# Why does \reversemarginpar retroactively swaps the margins of \todo command?

I used \reversemarginpar after \todo and this retroactively causes the note to go to the wrong margin. I also noted that if I put \normalmarginpar right after \reversemarginpar \marginnote{Inner Margin Note}[-1in] the todo note will go to the correct margin.

Another thing I noted is that putting \reversemarginpar before \todo command seems to not actually reverse the margin. This means that \reversemarginpar is doing pretty much the opposite of what it is supposed to do.

Here is my source code

\documentclass[notitlepage]{book}
\usepackage[no-math]{fontspec}
\usepackage[a4paper]{geometry}

\geometry{text = {0.7\paperwidth, 0.8\paperheight}}

\geometry{twoside=true, showframe=true}

\geometry{hmarginratio=2:3}

\geometry{bindingoffset=0pt}

\geometry{marginparsep=3.5mm, marginparwidth=80pt}

\geometry{vmarginratio=2:3}

\geometry{footskip=24pt}

\usepackage{marginnote}
\usepackage{marginfix}
\usepackage[svgnames]{xcolor}

\usepackage{todonotes}

\begin{document}

\newcommand{\todosample}{This text is intended as a sample for todo tests}

\paragraph{My Paragraph}
This paper proposes an improved single-diode modeling approach for PV modules suitable for a broad range of the PV technologies available today, including modules on tandem cell structures.\todo[color=yellow]{\todosample} After establishing the model (which has an overall of seven parameters), the paper devises a methodology to estimate its parameters using Standard Test Conditions (STC) data, Nominal Operating Cell Temperature (NOCT) data, and temperature coefficients values as provided in most manufacturers' datasheets. Simulation results and their comparison with a previous work show a very accurate prediction of critical points in the current-voltage characteristics curve. The precise prediction happens for both STC and NOCT conditions and the error in predicting maximum power point lies within $1\%$ limit, and the error in its corresponding voltage and current is almost always within $2\%$ limit. Further, for both maximum power point and open-circuit voltage, the statistical variance around manufacturer measurements due to temperature changes is demonstrated to be low for five various module technologies.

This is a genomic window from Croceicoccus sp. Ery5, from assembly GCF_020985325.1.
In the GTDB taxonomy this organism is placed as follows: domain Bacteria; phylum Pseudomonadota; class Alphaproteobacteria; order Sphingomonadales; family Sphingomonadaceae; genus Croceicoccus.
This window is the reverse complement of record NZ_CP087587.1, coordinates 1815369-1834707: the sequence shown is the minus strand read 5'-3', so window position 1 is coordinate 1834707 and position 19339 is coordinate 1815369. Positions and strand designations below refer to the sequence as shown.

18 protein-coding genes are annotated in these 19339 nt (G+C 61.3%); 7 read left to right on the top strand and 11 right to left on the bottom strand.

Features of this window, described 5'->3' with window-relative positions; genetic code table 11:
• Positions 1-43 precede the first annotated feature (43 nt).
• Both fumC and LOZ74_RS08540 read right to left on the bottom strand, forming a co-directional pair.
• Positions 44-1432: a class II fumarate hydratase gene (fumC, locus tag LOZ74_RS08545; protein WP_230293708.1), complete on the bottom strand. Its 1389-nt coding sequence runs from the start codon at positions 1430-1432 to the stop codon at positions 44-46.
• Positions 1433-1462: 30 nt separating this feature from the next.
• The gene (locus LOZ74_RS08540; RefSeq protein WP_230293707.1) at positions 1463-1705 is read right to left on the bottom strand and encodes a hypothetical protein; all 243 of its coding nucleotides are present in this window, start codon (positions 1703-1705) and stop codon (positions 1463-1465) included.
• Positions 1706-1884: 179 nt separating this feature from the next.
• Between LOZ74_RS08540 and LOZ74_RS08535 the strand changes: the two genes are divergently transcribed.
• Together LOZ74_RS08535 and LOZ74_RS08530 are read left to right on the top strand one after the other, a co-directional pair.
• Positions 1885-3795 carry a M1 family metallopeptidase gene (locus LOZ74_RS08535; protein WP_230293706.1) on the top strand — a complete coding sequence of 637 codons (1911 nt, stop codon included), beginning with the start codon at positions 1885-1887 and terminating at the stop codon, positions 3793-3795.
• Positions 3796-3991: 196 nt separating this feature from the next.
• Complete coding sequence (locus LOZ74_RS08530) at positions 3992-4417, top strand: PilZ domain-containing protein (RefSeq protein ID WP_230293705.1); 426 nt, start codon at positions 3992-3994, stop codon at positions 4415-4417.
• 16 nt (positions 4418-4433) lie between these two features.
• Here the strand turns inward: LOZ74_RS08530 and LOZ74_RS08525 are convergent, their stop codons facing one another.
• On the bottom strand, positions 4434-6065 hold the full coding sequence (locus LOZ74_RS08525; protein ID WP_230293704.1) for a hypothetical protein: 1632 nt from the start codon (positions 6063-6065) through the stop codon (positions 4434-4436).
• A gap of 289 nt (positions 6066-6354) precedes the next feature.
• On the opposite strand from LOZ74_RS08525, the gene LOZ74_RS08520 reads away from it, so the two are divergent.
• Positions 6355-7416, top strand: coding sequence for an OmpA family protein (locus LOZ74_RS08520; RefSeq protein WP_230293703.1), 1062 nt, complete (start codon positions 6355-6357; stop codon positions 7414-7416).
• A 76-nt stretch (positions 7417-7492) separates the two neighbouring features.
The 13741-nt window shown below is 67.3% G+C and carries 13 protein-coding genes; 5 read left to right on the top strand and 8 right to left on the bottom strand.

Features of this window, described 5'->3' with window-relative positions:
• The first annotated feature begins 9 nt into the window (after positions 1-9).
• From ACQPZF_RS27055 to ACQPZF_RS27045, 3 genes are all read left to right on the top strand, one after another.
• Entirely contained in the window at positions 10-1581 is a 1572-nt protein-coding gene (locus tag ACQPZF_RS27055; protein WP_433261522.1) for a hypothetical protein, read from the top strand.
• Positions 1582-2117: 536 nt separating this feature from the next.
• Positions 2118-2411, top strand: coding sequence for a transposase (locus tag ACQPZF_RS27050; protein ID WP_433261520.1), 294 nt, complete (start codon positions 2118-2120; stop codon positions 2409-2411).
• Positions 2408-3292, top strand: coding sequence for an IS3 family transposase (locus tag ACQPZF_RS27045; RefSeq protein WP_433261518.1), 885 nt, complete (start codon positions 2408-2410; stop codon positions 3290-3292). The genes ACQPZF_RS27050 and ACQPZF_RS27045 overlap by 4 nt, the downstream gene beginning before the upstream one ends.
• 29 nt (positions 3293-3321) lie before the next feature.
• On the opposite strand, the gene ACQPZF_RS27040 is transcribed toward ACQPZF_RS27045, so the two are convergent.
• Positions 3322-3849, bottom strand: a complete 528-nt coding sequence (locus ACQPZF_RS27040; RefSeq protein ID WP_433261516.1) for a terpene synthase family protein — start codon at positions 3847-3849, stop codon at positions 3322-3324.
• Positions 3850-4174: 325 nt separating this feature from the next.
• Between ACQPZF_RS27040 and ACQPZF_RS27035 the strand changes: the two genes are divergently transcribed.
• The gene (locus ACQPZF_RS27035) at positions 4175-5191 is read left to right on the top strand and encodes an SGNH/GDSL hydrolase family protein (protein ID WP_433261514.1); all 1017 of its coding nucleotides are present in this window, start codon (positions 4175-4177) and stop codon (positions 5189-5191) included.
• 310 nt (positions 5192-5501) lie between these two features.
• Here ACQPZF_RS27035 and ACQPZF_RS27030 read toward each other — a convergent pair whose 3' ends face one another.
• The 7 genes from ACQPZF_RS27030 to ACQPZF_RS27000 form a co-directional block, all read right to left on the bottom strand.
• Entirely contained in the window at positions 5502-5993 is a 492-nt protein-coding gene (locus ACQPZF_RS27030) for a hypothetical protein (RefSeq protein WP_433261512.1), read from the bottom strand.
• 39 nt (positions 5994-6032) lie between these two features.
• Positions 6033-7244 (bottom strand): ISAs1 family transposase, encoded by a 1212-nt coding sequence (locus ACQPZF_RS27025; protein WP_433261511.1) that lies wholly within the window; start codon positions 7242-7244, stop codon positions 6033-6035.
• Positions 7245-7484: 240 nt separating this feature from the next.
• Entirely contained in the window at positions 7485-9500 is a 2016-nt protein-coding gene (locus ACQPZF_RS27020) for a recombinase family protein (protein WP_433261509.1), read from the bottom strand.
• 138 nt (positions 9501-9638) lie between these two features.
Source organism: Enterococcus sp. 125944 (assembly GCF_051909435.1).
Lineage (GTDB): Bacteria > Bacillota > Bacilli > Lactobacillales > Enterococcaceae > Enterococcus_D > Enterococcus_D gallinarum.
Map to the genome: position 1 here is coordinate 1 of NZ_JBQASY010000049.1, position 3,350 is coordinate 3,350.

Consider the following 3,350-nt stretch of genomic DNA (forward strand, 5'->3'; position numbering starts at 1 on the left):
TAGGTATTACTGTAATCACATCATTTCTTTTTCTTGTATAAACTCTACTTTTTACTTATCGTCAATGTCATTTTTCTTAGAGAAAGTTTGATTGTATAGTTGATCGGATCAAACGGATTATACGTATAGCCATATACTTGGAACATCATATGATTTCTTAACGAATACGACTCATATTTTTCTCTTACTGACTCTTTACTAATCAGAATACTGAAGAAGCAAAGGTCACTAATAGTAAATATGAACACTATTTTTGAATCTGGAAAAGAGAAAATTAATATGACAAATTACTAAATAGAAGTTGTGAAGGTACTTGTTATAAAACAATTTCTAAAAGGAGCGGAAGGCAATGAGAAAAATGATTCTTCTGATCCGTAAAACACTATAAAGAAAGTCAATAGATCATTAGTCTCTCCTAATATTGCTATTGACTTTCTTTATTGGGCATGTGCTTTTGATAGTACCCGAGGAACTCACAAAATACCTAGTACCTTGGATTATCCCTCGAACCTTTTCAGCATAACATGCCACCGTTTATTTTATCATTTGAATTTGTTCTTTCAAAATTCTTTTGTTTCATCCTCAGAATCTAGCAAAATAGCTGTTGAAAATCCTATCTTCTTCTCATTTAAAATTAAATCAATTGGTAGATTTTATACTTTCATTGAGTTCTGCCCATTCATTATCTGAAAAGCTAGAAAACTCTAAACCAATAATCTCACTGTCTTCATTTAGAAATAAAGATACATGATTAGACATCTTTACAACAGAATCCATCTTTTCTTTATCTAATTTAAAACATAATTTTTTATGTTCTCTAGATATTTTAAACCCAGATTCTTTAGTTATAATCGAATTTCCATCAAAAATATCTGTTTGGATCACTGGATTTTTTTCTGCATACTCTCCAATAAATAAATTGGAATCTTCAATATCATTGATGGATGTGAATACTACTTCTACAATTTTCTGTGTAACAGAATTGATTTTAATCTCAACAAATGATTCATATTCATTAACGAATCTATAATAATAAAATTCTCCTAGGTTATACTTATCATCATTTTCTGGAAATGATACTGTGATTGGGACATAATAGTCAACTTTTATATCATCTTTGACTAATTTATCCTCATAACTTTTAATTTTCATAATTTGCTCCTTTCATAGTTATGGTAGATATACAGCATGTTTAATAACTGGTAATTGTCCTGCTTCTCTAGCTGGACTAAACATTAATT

\paragraph{My Paragraph}
This paper proposes an improved single-diode modeling approach for PV modules suitable for a broad range of the PV technologies available today, including modules on tandem cell structures. After establishing the model (which has an overall of seven parameters), the paper devises a methodology to estimate its parameters using Standard Test Conditions (STC) data, Nominal Operating Cell Temperature (NOCT) data, \normalmarginpar \marginnote{Outer margin note}  and temperature coefficients values as provided in most manufacturers' datasheets. Simulation results and their comparison with a previous work show a very accurate prediction of critical points in the current-voltage characteristics curve. The precise prediction happens for both STC and NOCT conditions and the error in predicting maximum power point lies within $1\%$ limit, and the error in its corresponding voltage and current is almost always within $2\%$ limit.\reversemarginpar \marginnote{Inner Margin Note}[-1in] Further, for both maximum power point and open-circuit voltage, the statistical variance around manufacturer measurements due to temperature changes is demonstrated to be low for five various module technologies.

\end{document}

• Don't load the marginfix package. – Ulrike Fischer Aug 23 '18 at 8:25
• @UlrikeFischer I moved my comment – daleif Aug 23 '18 at 9:50